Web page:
The Cross: Foolishness or Wisdom?

For the message of the cross is foolishness to those who are perishing, but to us who are being saved it is the power of God. (1 Corinthians 1:18, NIV)

On a hilltop called Abbey Craig, overlooking Stirling in Scotland, there stands a tower known as Wallace Monument. Within the walls of that tower are a number of stained glass windows, including one of a Scottish knight, a great warrior who was a central figure in the battle for Scottish independence from England. That warrior’s name was William Wallace. Wallace was born around 1270 in Paisley, Renfrew, Scotland, to a wealthy landowner. At the age of 27, he began his efforts to help his country break free of British rule. After years of leading troops in battle, Wallace was captured on August 5, 1305 and executed. Wallace was hanged, drawn, and quartered. Despite his capture and death, and despite the fact that Scotland did not win its independence until 1320, fifteen years after his death, William Wallace is recognized as a martyr and a national hero in Scotland. His heroism was glorified in the 1995 movie, Braveheart, starring Mel Gibson.

Just as Scotland needed to be set free from English rule, we needed to be set free from the chains of sin that held us captive. But this was not a battle we could win on our own. We needed a leader, a warrior King, who would lead us to freedom from our sin. That leader, that warrior King, would be God’s promised Messiah. And that promised Messiah was God’s only begotten Son, Jesus Christ, who was born not to a rich landowner, but to a poor, virgin girl named Mary. Jesus began His ministry, His mission to secure our freedom from sin, at the age of about 30. He did not lead troops into battle but after three years of teaching His people, healing the sick, and giving sight to the blind, Jesus, like Wallace, was captured and executed. He was beaten, tortured, and nailed to a cross.

Crucifixion was a humiliating, shameful form of death and not the way that the world would expect a leader, a warrior King, to die. In fact, in the eyes of the world, the message of the cross is foolishness. The idea of a crucified Messiah was a stumbling block to the Jews, who expected a Messiah who would lead them into battle against their enemies and free them from their oppressors. And, the message of the cross was foolishness to the Gentiles, who could see no wisdom in it (1 Corinthians 1:23). But to those of us who are being saved, who are receiving salvation and freedom from the chains of sin, the message of the cross is not foolish. It is the power of God (1 Corinthians 1:18).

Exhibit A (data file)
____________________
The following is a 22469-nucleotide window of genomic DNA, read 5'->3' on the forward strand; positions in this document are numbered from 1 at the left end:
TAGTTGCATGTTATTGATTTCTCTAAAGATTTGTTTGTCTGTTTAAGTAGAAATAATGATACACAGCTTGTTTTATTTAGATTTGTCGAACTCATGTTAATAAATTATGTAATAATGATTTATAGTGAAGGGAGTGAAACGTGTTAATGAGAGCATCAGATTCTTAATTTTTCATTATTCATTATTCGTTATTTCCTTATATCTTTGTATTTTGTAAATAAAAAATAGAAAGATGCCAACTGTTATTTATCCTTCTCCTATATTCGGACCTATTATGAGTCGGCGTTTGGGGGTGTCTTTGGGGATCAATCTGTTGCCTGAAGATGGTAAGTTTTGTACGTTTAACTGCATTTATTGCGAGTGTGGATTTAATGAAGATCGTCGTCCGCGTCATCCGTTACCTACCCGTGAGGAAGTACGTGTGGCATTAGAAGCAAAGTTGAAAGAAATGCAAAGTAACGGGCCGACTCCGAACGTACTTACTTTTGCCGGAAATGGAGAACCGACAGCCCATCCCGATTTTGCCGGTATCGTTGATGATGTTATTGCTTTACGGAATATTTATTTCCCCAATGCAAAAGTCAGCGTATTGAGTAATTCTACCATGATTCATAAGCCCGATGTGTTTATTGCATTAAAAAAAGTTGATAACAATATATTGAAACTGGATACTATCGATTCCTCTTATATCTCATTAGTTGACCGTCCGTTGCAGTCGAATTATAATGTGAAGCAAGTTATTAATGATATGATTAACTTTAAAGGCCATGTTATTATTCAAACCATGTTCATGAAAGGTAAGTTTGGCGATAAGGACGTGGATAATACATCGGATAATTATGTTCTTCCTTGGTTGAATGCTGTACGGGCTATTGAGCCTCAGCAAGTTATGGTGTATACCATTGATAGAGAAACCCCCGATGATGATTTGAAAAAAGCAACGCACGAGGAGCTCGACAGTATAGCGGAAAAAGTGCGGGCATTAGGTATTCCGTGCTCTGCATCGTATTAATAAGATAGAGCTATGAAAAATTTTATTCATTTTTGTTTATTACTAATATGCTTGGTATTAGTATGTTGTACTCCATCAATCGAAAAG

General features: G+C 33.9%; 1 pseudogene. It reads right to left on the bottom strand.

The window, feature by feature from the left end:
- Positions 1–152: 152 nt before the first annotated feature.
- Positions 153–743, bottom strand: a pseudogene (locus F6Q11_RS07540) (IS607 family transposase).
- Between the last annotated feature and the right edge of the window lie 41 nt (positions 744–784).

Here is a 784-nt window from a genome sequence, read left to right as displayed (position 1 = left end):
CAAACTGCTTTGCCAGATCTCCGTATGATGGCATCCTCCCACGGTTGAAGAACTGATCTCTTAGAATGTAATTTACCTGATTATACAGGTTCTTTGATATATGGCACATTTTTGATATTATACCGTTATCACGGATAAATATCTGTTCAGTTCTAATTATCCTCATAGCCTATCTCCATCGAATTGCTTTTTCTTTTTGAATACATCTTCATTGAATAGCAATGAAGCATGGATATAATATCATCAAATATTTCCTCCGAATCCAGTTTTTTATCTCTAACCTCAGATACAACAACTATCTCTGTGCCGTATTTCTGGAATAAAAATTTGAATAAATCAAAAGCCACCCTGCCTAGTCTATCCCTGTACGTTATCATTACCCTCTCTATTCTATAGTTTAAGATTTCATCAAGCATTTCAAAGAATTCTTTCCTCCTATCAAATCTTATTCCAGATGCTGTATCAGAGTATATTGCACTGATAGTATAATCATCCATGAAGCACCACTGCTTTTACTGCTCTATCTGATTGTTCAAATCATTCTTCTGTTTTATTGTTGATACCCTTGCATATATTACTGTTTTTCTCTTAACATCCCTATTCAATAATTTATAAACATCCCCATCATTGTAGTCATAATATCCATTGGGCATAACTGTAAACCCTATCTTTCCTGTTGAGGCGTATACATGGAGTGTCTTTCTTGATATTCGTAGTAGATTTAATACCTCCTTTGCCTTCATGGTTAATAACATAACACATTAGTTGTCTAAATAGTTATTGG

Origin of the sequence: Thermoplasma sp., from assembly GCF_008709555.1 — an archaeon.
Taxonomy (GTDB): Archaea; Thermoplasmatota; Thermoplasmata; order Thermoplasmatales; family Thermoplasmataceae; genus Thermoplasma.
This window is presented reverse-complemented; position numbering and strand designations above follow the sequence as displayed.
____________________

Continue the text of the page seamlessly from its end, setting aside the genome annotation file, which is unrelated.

The message of the cross is the message of salvation. William Wallace’s death did not achieve his goal of bringing freedom to Scotland. But through His death on the cross, Jesus, the Savior King, the Son of God, did accomplish what He was sent for by His heavenly Father. Jesus paid the penalty for our sins. For those who are being saved, who have chosen to believe in and follow Christ, this humiliating, shameful form of death has broken the chains of sin that held us captive. Just as there were those in the first century who viewed the cross as foolishness, there are some today who similarly hold that view. To them, the cross is a sign of weakness. Yet for those who have received the salvation it brings, it is anything but. Rather, it is an instrument of the power of God. 1 Corinthians 1:25 explains this beautifully, “For the foolishness of God is wiser than human wisdom, and the weakness of God is stronger than human strength.”

Scripture quotations taken from The Holy Bible, New International Version® NIV® Copyright © 1973, 1978, 1984, 2011 by Biblica, Inc.™ Used by permission. All rights reserved worldwide.

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